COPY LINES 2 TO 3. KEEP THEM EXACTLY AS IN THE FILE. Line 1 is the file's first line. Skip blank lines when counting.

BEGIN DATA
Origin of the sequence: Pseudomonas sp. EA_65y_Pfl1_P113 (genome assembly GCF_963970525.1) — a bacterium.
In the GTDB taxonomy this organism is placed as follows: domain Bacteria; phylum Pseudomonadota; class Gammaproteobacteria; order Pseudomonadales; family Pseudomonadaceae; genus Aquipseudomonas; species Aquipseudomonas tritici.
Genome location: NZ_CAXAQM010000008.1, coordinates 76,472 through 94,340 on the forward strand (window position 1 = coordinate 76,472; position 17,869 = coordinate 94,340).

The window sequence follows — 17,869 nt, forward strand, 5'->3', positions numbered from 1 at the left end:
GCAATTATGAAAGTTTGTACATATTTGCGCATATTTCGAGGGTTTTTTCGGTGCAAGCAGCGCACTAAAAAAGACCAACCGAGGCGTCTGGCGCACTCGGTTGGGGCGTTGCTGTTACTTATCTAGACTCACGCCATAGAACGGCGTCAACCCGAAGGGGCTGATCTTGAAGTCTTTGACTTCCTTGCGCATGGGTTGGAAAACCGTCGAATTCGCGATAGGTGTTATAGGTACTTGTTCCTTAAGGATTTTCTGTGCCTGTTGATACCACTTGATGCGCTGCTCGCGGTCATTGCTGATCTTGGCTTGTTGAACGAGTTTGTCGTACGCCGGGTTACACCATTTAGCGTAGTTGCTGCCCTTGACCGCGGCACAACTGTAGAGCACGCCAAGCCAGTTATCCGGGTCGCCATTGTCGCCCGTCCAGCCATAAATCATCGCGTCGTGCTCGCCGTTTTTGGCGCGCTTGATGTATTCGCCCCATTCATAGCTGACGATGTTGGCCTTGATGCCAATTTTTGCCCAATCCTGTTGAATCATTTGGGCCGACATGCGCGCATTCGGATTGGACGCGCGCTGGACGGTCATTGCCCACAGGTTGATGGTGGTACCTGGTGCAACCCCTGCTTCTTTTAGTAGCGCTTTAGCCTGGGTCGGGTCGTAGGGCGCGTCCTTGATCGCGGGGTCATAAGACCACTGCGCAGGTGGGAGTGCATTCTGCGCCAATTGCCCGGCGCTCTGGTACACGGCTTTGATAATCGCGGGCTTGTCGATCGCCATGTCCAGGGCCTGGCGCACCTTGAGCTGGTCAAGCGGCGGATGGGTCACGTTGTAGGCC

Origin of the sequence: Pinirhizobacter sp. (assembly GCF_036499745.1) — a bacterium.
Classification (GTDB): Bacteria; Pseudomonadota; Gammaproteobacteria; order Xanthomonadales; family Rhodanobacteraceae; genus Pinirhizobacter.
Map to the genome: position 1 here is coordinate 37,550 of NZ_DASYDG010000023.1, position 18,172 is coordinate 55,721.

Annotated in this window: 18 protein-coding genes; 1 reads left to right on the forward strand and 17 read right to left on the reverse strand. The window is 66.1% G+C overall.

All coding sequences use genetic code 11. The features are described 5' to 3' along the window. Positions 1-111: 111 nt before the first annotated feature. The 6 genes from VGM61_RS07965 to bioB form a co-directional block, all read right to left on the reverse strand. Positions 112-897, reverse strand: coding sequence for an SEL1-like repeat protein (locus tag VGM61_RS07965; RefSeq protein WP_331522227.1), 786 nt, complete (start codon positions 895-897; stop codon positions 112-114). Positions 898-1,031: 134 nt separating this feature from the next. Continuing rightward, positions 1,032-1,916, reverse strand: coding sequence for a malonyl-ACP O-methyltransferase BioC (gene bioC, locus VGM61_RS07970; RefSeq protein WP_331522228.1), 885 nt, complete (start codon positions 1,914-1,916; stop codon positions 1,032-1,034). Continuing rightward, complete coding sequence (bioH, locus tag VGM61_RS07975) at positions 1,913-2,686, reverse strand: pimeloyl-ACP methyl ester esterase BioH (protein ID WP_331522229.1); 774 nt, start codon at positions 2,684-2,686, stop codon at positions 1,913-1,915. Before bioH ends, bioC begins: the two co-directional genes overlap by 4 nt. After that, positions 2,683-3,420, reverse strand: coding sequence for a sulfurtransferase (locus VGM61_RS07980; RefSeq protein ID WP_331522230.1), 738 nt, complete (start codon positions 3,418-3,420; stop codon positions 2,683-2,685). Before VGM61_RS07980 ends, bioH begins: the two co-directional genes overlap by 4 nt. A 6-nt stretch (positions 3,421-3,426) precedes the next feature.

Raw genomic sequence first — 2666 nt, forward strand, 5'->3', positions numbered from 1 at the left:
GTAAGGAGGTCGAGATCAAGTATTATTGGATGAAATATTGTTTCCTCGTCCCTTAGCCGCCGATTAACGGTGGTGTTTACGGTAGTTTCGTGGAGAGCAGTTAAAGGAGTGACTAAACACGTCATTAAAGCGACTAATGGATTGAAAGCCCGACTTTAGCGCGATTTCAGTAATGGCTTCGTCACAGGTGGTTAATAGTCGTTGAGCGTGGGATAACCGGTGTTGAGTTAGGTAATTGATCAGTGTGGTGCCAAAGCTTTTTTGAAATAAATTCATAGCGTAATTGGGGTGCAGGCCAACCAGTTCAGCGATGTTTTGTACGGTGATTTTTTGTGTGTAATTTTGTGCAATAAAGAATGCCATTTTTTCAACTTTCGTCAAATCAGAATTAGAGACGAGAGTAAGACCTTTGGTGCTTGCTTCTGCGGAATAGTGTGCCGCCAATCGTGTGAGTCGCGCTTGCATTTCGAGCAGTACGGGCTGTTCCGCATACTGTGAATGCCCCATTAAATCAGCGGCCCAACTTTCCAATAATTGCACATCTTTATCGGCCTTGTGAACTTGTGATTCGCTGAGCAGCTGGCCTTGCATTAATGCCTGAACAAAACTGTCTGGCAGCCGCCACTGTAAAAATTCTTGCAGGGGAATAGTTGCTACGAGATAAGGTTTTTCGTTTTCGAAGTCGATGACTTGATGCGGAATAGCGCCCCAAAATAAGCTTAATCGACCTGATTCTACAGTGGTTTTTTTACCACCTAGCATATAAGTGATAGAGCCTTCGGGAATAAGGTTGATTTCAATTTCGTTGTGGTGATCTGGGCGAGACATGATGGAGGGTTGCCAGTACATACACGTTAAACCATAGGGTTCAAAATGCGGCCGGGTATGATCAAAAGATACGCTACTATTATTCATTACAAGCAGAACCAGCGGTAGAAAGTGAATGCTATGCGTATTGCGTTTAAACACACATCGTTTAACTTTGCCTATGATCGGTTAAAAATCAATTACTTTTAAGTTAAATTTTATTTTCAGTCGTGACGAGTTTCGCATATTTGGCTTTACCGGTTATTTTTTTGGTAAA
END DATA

In the GTDB taxonomy this organism is placed as follows: domain Bacteria; phylum Pseudomonadota; class Gammaproteobacteria; order Pseudomonadales; family Pseudomonadaceae; genus Aquipseudomonas; species Aquipseudomonas tritici.
Genome location: NZ_CAXAQM010000008.1, coordinates 76,472 through 94,340 on the forward strand (window position 1 = coordinate 76,472; position 17,869 = coordinate 94,340).